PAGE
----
… and the reality is people severely overestimate the value of their own resources.

        It’s inherent in the nonsense term “living wage” and the implication that one is wronged by not getting paid it. Do we pay someone a living wage for doing a job that doesn’t need done? I mean if everyone deserves a living wage why aren’t we demanding that corporations hire random unemployed people to dig holes and then fill them back up for minimum wage? The answer is that no amount of stretching and spin doctoring can hide the ridiculousness of the idea. Everyone likes to talk “sustainability” except when it comes to wages where people suddenly stop caring about sustainability (the idea that the task you put your resources to should at least break even). The reality is some people’s labor is not worth to begin with and many of those jobs don’t need to be done by a human anymore.

        You’re worrying about CEO pay because it’s convenient; it’s much easier to point the finger at someone else than to identify the real issue which is people with no skills who are content to stay where they’re at in a world where “no skill” jobs are quickly disappearing. Income equality is just a red herring, the real “problem” is that human society is changing, and the people on the bottom of the skills ladder have little motivation to address the issue.

    3. “I’ve never been inclined to measure my income against that of my boss. ”

      Unfortunately it seems a lot of people don’t share this view. Just last week shortly before the start of work I was chatting with a coworker. While talking, the head manager of the facility happened to walk by. My coworker then says something along the lines of, “You know how much she makes in a year?” Then he goes on about her making in a few months what he makes in the whole year and how “that’s just so wrong.” I don’t care to get in a debate so I didn’t really say anything. I just don’t get that kind of attitude. Does he know what she actually does? My guess would be no. So what makes him think she doesn’t actually earn the money she makes? That her job isn’t actually worth more than what our job is?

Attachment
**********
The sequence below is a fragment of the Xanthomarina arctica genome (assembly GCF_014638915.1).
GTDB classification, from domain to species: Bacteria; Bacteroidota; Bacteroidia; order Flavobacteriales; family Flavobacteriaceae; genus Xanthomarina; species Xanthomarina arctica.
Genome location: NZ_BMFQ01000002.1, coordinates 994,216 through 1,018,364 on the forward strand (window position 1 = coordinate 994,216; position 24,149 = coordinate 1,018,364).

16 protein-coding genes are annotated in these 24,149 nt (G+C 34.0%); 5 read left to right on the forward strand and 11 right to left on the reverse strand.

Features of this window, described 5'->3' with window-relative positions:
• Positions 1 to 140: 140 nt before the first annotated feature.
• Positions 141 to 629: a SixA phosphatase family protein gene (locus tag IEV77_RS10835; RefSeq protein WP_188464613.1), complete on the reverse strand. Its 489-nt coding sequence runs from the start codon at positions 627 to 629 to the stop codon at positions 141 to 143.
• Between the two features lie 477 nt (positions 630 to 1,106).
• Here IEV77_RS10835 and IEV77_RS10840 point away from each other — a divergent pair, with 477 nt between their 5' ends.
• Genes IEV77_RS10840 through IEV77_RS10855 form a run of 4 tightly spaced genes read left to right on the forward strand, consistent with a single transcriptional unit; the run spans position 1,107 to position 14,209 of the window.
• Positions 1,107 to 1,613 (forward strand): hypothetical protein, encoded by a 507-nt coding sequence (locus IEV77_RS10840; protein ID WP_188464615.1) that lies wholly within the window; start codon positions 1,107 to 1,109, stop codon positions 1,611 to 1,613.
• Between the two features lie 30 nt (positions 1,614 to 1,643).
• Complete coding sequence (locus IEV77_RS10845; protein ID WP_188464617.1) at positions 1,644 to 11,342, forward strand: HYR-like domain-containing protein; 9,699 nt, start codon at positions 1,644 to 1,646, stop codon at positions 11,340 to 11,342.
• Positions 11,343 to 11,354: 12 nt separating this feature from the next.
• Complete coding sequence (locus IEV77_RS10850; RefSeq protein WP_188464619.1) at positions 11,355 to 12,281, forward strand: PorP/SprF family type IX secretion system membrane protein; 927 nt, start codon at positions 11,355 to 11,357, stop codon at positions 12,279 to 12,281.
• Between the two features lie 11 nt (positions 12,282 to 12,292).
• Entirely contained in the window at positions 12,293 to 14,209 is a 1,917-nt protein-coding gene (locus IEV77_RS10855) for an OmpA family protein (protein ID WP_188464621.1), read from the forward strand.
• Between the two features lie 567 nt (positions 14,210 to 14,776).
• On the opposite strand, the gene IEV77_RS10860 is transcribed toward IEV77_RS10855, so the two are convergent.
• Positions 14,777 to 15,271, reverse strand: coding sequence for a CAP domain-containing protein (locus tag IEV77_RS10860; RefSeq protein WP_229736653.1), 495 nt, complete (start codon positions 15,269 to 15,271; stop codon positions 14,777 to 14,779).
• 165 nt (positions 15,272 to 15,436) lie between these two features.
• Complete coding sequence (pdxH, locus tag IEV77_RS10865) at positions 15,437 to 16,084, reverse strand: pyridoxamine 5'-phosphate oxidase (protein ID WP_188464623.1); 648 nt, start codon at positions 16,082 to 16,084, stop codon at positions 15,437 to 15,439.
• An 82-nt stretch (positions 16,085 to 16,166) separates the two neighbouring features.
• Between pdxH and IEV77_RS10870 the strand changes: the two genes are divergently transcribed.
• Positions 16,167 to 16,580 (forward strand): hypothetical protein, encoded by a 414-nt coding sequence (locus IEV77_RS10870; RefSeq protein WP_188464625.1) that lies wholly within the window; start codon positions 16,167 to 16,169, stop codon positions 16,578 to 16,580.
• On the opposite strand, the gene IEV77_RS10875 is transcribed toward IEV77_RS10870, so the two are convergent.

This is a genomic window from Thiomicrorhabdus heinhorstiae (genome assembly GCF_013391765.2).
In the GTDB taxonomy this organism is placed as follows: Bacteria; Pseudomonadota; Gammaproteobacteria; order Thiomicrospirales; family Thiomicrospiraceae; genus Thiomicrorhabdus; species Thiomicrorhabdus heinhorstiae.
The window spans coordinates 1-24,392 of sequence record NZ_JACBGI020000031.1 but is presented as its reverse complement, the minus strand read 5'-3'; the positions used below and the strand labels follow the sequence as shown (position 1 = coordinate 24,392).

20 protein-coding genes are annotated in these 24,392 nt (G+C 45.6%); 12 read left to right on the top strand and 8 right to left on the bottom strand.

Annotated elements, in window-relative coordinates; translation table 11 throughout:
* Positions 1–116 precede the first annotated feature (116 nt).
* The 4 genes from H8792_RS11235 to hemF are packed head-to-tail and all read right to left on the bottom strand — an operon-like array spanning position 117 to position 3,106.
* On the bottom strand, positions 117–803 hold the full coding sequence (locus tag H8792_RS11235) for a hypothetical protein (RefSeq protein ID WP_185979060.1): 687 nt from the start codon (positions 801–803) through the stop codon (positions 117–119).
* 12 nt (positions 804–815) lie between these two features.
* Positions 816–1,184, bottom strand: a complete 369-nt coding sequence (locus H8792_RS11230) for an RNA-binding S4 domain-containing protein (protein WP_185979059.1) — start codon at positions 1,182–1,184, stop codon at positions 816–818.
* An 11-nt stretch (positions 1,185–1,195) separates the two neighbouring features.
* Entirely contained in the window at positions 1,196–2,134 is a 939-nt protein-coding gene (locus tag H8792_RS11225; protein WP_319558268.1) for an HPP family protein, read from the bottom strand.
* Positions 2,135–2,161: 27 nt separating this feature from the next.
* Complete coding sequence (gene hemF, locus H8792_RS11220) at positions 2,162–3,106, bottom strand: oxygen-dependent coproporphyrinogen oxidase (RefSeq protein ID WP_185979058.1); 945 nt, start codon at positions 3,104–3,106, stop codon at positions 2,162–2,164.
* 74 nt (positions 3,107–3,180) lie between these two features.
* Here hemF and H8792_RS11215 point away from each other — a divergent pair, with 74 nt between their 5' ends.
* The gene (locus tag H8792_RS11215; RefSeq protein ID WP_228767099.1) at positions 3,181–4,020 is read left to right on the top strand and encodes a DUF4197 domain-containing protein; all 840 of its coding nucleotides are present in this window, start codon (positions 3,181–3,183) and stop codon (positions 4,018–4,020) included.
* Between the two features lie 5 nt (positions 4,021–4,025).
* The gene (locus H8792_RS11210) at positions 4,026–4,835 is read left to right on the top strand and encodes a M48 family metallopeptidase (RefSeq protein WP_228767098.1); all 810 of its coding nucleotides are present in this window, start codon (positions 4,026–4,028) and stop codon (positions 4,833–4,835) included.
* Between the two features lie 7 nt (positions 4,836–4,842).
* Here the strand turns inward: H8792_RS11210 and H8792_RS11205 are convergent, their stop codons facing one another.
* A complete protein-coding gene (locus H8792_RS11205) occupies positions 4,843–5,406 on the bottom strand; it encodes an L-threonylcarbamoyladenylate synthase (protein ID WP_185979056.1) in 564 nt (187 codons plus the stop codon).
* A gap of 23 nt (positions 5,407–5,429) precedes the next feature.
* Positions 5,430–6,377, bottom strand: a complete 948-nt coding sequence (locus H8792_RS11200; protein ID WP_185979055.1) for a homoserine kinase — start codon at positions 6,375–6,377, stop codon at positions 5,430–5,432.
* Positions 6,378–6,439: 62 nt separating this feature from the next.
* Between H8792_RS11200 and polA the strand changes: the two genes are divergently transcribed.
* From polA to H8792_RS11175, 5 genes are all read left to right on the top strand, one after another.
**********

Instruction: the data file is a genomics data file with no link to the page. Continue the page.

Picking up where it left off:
1. My answer would be “then why don’t you go do her job?”

      2. My answer would be “then why don’t you go do her job?”

  9. But Paul is right about the concentration of inequality in major urban areas. A 2013 report from Brookings ranked the cities with the most and least inequality; big blue-state cities with Democratic mayors tended to be the most unequal, while somewhat smaller cities in red states with Republican mayors tend to demonstrate less inequality.